"Fine art" is particularly difficult to define. In general, it refers to art that is original, rather than reproduced. But this makes "fine art photography" a paradox, since in the usual case (except for Polaroid transfers), the end result of photography is a reproduction. In general, fine art seems to combine uniqueness with long-life.

My research yields little guidance. It appears that "fine art" is in the eye of the beholder, or in the case of a show or gallery, the jury committee. Commercial galleries informally define "fine art" as "what sells." Some non-commercial shows define "fine art" as "what doesn't normally sell in commercial galleries." Art is fraught with paradox!

When you add "digital" to the mix, things only get more complicated. By its nature, digital processes are easily reproduced, thus blowing them out of the traditional definition of "fine art." Yet computer technology offers unprecedented creative control to the artist -- must such an artist be locked out of "fine art" markets simply because of their choice of tools?

Finally, merging "photography" with "digital" creates new ethical problems. A "photograph" of a wolf peering from under a snow-flecked fern won a prize in a contest. Later it was revealed that the captive wolf was taken in the summer, and digitally composited with the winter fern. What is "real" anymore, and does it matter?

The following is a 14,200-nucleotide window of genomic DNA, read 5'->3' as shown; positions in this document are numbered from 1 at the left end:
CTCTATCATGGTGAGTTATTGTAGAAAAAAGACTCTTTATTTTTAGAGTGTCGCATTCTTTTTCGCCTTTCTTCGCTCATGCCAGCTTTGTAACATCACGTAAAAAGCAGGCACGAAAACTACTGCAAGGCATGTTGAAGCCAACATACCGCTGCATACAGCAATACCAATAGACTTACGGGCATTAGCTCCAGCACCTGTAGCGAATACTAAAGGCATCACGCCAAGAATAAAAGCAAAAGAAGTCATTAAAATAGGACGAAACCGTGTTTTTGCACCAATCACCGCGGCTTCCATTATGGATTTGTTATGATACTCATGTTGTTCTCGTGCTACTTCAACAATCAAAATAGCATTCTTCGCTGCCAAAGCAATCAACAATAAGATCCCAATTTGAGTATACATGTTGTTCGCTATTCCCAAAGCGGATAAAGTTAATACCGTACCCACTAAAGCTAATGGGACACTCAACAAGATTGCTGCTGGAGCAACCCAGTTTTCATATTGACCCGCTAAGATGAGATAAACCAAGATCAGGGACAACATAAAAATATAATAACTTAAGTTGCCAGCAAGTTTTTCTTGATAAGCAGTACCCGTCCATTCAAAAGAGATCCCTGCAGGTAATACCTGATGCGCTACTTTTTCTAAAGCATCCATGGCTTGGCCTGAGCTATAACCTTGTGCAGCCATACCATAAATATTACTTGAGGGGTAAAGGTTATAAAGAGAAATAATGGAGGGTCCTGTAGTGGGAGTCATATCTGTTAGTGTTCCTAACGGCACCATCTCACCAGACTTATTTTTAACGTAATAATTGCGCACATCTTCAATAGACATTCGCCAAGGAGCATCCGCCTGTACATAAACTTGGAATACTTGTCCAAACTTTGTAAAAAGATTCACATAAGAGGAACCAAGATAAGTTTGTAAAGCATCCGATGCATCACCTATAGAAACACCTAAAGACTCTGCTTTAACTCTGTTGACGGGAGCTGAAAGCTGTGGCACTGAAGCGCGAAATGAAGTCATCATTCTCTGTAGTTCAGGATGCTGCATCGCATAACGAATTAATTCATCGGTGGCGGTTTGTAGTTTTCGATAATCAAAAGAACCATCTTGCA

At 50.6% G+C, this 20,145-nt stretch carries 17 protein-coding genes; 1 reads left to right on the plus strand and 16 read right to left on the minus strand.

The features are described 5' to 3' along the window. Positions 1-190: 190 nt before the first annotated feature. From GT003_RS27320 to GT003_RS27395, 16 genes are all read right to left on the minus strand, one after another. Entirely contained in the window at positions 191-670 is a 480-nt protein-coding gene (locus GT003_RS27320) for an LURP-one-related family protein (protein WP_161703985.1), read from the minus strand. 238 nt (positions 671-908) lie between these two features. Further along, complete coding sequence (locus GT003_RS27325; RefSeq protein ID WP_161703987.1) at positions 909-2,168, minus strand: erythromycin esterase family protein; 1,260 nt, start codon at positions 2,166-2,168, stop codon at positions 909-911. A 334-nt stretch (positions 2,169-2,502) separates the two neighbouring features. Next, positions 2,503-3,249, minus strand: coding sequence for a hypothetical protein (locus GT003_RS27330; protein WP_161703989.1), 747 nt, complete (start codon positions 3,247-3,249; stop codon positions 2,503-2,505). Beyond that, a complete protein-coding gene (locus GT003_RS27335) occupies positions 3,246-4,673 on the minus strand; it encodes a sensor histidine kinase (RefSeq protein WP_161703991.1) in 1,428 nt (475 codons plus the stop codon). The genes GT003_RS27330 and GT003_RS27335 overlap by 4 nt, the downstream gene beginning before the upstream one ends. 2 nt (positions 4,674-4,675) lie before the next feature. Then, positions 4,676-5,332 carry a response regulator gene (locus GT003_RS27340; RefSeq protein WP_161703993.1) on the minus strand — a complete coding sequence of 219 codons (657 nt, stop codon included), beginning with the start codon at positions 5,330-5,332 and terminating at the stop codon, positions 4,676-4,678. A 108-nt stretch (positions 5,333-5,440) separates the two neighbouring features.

In struggling with these issues, I came up with my own definitions that I use to describe my work:

I define "fine art photography" as limited-reproduction photography, using materials and techniques that will outlive the artist.

  • Digital Neutral: digital adjustments are used, but only to make the end print as close as possible to the original scene or artwork. This is what I do when reproducing original artwork of other artists, or when photographing architecture, for example.
  • Digitally Enhanced: color balance, contrast control, and other adjustments are performed to create a pleasing image that may not match the original scene, but no changes are made to actual objects in the scene. This produces a result similar to that of traditional photo-chemistry using highly saturated film or traditional darkroom techniques.

    Most of the prints I produce fall in this category, since I am generally more concerned with producing a compelling print than with a perfect representation of the original scene.

  • Digitally Manipulated: some objects in the scene may be changed in some manner that does not change the overall meaning of the image, such as stitching together multiple frames to make a panorama, or removing small distracting objects that do not contribute to the overall meaning of the image.